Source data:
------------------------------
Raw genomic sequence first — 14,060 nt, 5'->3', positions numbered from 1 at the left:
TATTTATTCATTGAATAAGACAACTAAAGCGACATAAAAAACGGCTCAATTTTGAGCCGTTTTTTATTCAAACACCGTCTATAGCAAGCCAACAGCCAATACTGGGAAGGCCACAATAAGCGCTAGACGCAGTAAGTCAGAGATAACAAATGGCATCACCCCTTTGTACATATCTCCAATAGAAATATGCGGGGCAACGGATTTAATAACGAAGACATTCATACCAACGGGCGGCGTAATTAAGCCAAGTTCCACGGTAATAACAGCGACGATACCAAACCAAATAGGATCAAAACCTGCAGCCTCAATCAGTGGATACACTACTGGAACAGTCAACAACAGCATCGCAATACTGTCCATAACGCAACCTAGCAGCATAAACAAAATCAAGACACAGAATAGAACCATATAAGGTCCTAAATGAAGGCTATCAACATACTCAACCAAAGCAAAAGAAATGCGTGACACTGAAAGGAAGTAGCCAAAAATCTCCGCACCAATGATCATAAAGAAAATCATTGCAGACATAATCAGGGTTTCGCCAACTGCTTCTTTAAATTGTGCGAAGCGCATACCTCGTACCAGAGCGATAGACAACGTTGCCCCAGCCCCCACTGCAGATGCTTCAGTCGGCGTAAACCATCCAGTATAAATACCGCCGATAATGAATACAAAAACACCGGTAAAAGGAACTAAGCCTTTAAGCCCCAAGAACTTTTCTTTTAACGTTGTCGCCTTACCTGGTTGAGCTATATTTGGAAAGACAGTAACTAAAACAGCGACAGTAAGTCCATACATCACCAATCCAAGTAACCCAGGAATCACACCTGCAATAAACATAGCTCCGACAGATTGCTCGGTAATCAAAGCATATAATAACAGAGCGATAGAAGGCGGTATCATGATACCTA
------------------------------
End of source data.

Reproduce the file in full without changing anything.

Raw genomic sequence first — 14,060 nt, 5'->3', positions numbered from 1 at the left:
TATTTATTCATTGAATAAGACAACTAAAGCGACATAAAAAACGGCTCAATTTTGAGCCGTTTTTTATTCAAACACCGTCTATAGCAAGCCAACAGCCAATACTGGGAAGGCCACAATAAGCGCTAGACGCAGTAAGTCAGAGATAACAAATGGCATCACCCCTTTGTACATATCTCCAATAGAAATATGCGGGGCAACGGATTTAATAACGAAGACATTCATACCAACGGGCGGCGTAATTAAGCCAAGTTCCACGGTAATAACAGCGACGATACCAAACCAAATAGGATCAAAACCTGCAGCCTCAATCAGTGGATACACTACTGGAACAGTCAACAACAGCATCGCAATACTGTCCATAACGCAACCTAGCAGCATAAACAAAATCAAGACACAGAATAGAACCATATAAGGTCCTAAATGAAGGCTATCAACATACTCAACCAAAGCAAAAGAAATGCGTGACACTGAAAGGAAGTAGCCAAAAATCTCCGCACCAATGATCATAAAGAAAATCATTGCAGACATAATCAGGGTTTCGCCAACTGCTTCTTTAAATTGTGCGAAGCGCATACCTCGTACCAGAGCGATAGACAACGTTGCCCCAGCCCCCACTGCAGATGCTTCAGTCGGCGTAAACCATCCAGTATAAATACCGCCGATAATGAATACAAAAACACCGGTAAAAGGAACTAAGCCTTTAAGCCCCAAGAACTTTTCTTTTAACGTTGTCGCCTTACCTGGTTGAGCTATATTTGGAAAGACAGTAACTAAAACAGCGACAGTAAGTCCATACATCACCAATCCAAGTAACCCAGGAATCACACCTGCAATAAACATAGCTCCGACAGATTGCTCGGTAATCAAAGCATATAATAACAGAGCGATAGAAGGCGGTATCATGATACCTA